So Barack Obama may be on his first extended vacation of the campaign, but his aides are working hard to counteract John McCain's recent celebrity offensive. A new attack ad features McCain yucking it up with the glitterati -- from Usher to David Letterman -- and assails McCain as a Washington celebrity who sold out to oil companies.
Last week, Obama's aides limited the focus on their new attack ads, simultaneously pushing policy events and emphasizing that their campaign was more positive, honest and policy-oriented than McCain's "low road" efforts. Yet today's attack is center stage. Campaign Manager David Plouffe says the ad shows, "McCain has completely transformed himself to please special interests and the far-right wing of his party." The campaign emailed supporters with a call to forward a link to "help make sure people see the ad pushing back on McCain's low-road attacks."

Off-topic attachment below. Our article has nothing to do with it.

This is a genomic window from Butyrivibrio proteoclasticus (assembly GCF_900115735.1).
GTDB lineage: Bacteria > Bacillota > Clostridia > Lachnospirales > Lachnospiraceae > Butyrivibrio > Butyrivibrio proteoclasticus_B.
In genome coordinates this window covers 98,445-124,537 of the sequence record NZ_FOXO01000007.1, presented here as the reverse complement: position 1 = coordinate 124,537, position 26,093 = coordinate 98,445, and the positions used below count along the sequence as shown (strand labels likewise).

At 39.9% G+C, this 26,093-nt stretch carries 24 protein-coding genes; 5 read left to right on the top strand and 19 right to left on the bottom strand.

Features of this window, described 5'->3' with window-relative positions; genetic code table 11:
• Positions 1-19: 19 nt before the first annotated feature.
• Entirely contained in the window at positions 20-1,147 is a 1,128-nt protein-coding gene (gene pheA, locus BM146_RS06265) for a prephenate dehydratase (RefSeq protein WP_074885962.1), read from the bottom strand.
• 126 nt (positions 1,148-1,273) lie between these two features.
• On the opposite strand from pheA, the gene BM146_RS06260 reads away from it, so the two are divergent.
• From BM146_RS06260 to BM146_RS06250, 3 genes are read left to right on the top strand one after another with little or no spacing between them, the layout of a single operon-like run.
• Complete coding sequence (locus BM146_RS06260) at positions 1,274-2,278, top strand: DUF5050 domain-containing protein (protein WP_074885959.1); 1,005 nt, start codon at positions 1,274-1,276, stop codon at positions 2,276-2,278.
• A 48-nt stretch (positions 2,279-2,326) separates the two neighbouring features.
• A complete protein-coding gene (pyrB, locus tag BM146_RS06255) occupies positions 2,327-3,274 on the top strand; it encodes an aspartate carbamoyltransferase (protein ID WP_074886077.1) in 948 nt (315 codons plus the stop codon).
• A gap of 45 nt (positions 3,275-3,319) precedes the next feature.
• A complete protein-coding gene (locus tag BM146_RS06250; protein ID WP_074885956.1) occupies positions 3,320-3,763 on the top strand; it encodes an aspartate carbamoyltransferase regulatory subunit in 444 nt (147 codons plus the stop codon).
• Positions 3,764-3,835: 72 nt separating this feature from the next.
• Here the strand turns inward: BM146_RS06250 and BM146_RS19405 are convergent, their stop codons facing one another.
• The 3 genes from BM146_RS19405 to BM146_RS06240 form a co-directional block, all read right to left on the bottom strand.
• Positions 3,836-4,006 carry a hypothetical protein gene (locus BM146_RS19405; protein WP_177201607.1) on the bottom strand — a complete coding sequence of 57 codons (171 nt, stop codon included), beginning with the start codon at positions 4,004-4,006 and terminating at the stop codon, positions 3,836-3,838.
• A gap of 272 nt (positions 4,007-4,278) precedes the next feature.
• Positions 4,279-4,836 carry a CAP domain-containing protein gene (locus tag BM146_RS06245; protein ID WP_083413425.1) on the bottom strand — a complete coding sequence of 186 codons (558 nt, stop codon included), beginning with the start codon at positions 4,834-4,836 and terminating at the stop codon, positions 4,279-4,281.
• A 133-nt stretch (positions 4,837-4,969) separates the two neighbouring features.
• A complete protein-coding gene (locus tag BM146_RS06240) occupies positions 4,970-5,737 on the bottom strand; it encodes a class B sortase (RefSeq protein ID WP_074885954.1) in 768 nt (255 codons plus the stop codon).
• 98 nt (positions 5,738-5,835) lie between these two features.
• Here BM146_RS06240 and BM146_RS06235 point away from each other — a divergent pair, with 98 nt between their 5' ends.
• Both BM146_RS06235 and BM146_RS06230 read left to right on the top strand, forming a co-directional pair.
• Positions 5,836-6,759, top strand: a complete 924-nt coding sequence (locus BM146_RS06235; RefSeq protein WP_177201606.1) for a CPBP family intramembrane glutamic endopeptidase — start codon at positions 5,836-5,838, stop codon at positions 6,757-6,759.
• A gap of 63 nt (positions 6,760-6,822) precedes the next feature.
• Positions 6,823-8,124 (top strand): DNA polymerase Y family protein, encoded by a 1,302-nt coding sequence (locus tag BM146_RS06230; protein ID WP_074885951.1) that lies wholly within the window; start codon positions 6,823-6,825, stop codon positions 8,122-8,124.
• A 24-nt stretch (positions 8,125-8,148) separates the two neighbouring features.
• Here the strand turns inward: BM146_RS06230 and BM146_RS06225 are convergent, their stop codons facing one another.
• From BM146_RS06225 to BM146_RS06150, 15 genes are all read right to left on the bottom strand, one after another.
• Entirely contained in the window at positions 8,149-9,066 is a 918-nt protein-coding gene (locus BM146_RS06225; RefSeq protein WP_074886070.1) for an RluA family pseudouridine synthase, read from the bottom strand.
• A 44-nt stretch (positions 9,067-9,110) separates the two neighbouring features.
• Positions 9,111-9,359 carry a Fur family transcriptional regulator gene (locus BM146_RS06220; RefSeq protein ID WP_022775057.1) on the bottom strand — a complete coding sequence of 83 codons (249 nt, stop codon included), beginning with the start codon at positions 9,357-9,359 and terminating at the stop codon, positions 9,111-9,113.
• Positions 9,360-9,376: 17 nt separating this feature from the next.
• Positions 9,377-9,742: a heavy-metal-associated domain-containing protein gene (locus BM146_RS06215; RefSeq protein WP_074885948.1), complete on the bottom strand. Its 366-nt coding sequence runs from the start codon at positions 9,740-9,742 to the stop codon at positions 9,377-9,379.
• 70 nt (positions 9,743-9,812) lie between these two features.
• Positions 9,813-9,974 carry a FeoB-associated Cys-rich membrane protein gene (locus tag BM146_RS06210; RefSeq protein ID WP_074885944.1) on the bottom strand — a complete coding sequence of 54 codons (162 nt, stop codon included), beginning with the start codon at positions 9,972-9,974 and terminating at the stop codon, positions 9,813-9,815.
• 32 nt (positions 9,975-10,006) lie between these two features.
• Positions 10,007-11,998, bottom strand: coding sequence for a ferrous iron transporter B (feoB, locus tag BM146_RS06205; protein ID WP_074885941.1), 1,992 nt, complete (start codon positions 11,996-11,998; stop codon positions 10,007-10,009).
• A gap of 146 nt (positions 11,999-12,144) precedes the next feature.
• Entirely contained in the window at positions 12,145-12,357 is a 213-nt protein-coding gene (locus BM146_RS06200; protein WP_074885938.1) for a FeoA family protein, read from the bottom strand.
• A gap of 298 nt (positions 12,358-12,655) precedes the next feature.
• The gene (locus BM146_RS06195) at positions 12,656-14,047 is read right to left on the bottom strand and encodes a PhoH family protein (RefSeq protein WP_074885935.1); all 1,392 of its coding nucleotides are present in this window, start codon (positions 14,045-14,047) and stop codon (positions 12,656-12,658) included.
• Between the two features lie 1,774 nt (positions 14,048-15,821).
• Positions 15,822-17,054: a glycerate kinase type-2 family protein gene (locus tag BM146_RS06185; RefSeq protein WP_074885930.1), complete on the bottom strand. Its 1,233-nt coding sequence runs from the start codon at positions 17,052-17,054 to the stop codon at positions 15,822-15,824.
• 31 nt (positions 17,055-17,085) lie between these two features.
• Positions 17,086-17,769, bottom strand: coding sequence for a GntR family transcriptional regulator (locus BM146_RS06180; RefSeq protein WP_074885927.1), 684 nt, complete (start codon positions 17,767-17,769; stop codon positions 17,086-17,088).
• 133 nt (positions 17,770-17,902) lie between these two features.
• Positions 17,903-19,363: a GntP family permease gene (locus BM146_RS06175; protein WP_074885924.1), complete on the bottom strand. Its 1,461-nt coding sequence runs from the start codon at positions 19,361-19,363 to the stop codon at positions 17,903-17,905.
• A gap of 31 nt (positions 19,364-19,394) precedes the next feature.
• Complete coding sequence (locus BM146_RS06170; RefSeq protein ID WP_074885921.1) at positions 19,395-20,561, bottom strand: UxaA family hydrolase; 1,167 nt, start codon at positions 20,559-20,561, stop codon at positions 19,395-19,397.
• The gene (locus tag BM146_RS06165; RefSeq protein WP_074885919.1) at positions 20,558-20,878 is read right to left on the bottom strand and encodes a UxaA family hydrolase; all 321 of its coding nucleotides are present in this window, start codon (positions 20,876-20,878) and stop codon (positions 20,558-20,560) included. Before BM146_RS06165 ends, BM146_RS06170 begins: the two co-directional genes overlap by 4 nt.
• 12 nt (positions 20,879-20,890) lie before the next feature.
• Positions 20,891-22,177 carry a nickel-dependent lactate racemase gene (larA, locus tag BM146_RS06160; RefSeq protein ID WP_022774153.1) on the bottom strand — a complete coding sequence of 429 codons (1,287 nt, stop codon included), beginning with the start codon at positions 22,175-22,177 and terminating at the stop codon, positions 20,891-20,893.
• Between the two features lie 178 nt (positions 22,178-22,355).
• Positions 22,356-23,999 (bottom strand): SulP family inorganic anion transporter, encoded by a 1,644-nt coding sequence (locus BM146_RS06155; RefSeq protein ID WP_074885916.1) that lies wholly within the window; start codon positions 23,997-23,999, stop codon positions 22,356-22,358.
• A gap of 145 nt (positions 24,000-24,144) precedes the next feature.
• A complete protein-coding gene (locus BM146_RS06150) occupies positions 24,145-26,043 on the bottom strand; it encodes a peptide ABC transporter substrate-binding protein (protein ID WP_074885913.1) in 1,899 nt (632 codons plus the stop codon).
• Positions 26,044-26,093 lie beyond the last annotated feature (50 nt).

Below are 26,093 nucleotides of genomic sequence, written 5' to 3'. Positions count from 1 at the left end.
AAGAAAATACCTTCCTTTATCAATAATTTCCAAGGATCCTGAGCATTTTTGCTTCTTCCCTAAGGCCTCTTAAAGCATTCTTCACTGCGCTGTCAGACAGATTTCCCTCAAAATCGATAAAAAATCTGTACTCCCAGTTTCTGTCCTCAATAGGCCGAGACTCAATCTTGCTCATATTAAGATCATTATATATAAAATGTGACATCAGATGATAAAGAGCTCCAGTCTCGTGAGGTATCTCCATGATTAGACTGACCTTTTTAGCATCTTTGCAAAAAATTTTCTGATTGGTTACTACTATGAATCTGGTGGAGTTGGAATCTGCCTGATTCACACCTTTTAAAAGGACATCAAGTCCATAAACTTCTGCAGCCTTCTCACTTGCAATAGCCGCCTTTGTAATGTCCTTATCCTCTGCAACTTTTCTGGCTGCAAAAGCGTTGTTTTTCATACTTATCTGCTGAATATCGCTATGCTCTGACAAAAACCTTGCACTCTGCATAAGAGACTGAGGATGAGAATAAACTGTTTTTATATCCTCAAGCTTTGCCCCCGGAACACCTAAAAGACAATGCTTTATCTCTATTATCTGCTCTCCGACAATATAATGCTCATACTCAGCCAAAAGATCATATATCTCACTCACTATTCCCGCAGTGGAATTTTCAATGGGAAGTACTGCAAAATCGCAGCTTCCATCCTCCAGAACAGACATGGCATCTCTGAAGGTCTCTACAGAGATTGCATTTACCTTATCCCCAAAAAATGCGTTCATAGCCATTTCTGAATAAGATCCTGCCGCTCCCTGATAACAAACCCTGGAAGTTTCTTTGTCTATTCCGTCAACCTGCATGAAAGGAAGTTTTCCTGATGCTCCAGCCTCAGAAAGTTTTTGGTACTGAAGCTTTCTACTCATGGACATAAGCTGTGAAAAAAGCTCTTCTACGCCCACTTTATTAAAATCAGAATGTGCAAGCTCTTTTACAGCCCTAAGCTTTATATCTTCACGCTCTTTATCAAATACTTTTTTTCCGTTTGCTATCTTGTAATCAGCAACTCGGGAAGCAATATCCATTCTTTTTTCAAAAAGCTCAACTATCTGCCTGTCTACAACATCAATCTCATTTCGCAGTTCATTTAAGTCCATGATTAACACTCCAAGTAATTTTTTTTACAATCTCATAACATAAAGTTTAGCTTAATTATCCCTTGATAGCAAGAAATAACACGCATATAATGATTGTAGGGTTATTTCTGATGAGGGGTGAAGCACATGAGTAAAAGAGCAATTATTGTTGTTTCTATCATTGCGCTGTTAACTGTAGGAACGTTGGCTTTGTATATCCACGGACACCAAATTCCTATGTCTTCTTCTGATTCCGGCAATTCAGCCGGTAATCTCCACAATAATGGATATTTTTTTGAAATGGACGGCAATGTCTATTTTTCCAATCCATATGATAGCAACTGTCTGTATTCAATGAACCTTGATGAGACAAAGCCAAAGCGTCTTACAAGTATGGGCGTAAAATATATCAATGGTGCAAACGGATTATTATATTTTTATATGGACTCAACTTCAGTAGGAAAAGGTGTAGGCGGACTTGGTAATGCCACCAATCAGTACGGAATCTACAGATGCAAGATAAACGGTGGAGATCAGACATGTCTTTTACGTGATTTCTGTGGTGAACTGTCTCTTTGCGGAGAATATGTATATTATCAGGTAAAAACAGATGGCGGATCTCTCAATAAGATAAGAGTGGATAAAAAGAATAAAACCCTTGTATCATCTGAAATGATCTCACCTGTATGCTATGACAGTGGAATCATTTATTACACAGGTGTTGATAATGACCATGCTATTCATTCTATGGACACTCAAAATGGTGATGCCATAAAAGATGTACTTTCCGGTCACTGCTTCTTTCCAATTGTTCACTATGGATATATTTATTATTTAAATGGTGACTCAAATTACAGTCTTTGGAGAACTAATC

This kind of jujitsu, of course, is standard political fare. Karl Rove perfected the dark art of projecting a candidate's own weakness onto an opponent. Thus President George W. Bush's weak service record seemed like a minor issue compared to the "questions" raised about his opponents' war records -- from McCain in 2000 to Sen. John Kerry in 2004. (See Wayne Slater, who wrote a book about Rove.) McCain's camp is aiming to brush aside his long love affair with the spotlight -- including a cameo in the sex-crazed movie, Wedding Crashers, and more than 30 late night comedy show appearances -- by whining that it is actually Obama who has celebrity issues. Rather than defend this guilty charge, Team Obama is striking back by calling out McCain's chronic celebrity tendencies and thirst for Hollywood attention. Clearly, there's plenty of material to choose from, like this article reporting how McCain was the "original political celebrity."
Finally, when it comes to McCain's infamous Paris Hilton ad, in a recent MSNBC debate with Ron Christie, I explained why it was such a pathetic flop:
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